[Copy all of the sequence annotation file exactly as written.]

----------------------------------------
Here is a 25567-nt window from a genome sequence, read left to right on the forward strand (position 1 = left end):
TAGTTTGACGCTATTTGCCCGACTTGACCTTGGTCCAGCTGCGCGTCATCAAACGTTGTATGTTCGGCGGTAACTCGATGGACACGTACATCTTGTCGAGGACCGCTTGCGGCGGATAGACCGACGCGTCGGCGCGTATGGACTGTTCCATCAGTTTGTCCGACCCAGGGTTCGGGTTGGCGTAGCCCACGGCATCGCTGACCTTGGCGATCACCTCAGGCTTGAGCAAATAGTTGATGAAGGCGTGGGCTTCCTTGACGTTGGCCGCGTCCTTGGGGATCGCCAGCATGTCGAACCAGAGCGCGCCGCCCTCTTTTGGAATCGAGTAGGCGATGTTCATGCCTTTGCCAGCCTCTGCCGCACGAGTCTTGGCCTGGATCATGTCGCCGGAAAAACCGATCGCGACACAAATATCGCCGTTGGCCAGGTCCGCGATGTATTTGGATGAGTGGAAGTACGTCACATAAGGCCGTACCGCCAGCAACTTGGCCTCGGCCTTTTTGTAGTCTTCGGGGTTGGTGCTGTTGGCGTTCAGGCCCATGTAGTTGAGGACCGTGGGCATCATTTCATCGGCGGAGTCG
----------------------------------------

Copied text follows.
Here is a 25567-nt window from a genome sequence, read left to right on the forward strand (position 1 = left end):
TAGTTTGACGCTATTTGCCCGACTTGACCTTGGTCCAGCTGCGCGTCATCAAACGTTGTATGTTCGGCGGTAACTCGATGGACACGTACATCTTGTCGAGGACCGCTTGCGGCGGATAGACCGACGCGTCGGCGCGTATGGACTGTTCCATCAGTTTGTCCGACCCAGGGTTCGGGTTGGCGTAGCCCACGGCATCGCTGACCTTGGCGATCACCTCAGGCTTGAGCAAATAGTTGATGAAGGCGTGGGCTTCCTTGACGTTGGCCGCGTCCTTGGGGATCGCCAGCATGTCGAACCAGAGCGCGCCGCCCTCTTTTGGAATCGAGTAGGCGATGTTCATGCCTTTGCCAGCCTCTGCCGCACGAGTCTTGGCCTGGATCATGTCGCCGGAAAAACCGATCGCGACACAAATATCGCCGTTGGCCAGGTCCGCGATGTATTTGGATGAGTGGAAGTACGTCACATAAGGCCGTACCGCCAGCAACTTGGCCTCGGCCTTTTTGTAGTCTTCGGGGTTGGTGCTGTTGGCGTTCAGGCCCATGTAGTTGAGGACCGTGGGCATCATTTCATCGGCGGAGTCG